Law school honors Pakistan's chief justice
May 12, 2008
By Pete Rosenbery
CARBONDALE, Ill. -- The Southern Illinois University School of Law honored the chief justice of Pakistan's Supreme Court during commencement ceremonies on Saturday, May 10.
Pakistani Supreme Court Justice Iftikhar Muhammad Chaudhry received the law school's 2008 Rule of Law Citation. The citation is a formal recognition by law school faculty "of the important tradition of the legal profession that requires lawyers to stand firm in support of liberty and justice in the face of oppression and, by their words and actions, to honor and support the Rule of Law even at great personal risk," Dean Peter C. Alexander said.
A total of 100 law students earned degrees in ceremonies at Southern Illinois University Carbondale's Shryock Auditorium.
The commencement hood and scroll, on an empty chair in the front row with law school faculty, symbolized the law school "stands with these lawyers who are suffering for the Rule of Law," Alexander said.
Chaudhry's selection is representative of all the attorneys and judges in Pakistan, Alexander said.
"The government limited their rights, removed many of them from judicial office, and restricted many of the lawyers' rights to practice law freely," Alexander said. In November 2007, Pakistani president Gen. Pervez Musharraf suspended the country's constitution. His forces placed Chaudhry and other judges under house arrest for five months before his release. Chaudhry and other supreme court justices may return to the bench this week, according to various media reports.
The remembrance brings not only international attention to the plight of the attorneys and judges, but also serves as another educational opportunity for the newest law school graduates, Alexander said.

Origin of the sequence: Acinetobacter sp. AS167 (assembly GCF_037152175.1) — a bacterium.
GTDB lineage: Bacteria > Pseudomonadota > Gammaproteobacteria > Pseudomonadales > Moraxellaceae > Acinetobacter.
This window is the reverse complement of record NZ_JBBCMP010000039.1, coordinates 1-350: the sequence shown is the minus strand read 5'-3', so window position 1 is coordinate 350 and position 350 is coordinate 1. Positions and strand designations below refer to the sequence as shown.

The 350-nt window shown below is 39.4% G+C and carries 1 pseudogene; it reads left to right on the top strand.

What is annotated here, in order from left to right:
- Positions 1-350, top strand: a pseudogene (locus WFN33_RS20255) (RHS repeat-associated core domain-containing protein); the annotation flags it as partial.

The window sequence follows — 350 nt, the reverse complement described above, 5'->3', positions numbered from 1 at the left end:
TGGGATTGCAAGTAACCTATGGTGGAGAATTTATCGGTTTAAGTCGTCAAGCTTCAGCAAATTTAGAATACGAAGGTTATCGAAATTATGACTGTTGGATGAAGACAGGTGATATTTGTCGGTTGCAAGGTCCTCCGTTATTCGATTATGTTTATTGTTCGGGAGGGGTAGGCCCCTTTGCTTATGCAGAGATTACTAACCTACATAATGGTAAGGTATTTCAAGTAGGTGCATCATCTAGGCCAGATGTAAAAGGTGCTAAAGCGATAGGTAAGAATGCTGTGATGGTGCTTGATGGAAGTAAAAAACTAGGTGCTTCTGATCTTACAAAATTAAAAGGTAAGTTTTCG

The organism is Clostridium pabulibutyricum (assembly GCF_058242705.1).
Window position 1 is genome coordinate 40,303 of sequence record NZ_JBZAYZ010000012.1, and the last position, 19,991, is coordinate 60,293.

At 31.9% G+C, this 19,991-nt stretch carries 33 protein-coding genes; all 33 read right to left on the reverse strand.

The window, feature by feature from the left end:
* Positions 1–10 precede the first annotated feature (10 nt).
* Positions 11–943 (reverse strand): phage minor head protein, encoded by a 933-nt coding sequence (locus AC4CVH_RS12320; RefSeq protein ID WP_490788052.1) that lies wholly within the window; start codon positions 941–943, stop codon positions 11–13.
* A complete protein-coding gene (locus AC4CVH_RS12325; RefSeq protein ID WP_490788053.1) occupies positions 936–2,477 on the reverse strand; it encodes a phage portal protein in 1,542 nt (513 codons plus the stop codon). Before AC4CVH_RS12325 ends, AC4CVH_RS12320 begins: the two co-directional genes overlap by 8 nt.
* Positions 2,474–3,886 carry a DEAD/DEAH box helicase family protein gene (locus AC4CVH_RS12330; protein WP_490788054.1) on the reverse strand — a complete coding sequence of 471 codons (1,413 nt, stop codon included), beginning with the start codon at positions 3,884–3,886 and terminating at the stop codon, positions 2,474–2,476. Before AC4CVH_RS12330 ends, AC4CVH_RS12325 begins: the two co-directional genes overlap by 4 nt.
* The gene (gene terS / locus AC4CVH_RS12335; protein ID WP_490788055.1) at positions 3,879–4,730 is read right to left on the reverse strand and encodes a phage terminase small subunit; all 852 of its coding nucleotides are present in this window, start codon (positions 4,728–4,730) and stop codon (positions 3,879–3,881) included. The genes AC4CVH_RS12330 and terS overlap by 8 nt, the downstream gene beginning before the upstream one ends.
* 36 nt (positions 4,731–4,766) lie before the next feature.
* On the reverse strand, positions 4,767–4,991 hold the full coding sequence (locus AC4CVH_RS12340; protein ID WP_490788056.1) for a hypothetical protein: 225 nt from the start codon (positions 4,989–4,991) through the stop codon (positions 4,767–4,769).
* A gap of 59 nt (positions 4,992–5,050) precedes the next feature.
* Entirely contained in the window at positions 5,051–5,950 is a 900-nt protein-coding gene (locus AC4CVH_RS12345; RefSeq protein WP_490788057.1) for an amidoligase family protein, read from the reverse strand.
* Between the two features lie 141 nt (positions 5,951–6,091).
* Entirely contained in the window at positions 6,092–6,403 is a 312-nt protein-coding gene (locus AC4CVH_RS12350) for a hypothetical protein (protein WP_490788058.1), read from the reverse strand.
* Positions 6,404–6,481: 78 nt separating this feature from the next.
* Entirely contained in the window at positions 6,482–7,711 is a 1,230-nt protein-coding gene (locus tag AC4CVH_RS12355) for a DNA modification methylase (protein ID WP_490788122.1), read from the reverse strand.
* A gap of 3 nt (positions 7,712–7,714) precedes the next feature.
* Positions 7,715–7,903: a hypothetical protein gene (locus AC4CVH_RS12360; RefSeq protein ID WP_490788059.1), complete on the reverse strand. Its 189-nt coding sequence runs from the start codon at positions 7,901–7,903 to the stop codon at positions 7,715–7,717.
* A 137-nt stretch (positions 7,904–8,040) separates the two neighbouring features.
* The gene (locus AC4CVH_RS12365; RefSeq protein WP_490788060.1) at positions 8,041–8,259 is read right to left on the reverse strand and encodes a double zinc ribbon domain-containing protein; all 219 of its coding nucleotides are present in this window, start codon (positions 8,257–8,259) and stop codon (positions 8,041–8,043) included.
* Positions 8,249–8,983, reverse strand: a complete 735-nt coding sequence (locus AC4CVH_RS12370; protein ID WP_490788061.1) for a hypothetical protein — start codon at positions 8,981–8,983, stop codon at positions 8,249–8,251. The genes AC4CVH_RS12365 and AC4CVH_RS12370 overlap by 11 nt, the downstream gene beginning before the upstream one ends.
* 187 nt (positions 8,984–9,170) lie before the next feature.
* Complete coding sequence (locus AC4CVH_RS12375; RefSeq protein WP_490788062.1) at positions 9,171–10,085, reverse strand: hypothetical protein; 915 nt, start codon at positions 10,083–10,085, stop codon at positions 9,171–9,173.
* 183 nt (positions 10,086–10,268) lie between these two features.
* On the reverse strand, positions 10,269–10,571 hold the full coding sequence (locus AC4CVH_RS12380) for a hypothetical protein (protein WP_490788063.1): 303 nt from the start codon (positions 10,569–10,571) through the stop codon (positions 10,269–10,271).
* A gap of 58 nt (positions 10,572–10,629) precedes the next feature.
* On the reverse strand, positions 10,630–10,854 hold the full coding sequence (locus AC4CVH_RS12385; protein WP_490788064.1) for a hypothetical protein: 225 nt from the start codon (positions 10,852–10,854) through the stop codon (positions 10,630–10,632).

"It reminds them that even though this is a great day -- that graduation is an exciting time -- we have to take a moment to remember that there are lawyers who literally die around the world," he said. "This is a very serious profession and there are very serious responsibilities attendant with being an attorney."
It is important for people everywhere to be concerned with the plights of attorneys, judges and legal systems, even in another part of the world, Alexander said.
"It helps to raise the collective consciousness of citizens in this country to know that there are lawyers who are killed for being lawyers," he said. "And, hopefully, it helps people to appreciate that we are a very important profession -- and that lawyer jokes and negative comments about lawyers are misplaced. We are a self-regulating profession and we take very seriously our obligations to uphold the Rule of Law.
"I think it's also a reminder to the public that without lawyers we might have a lawless society," he said.
The Harvard Law School awarded Chaudhry its "Medal of Freedom," the Society of American Teachers awarded the Pakistani bar its "Rule of Law Award," and the National Law Journal selected Chaudhry as its 2007 Lawyer of the Year.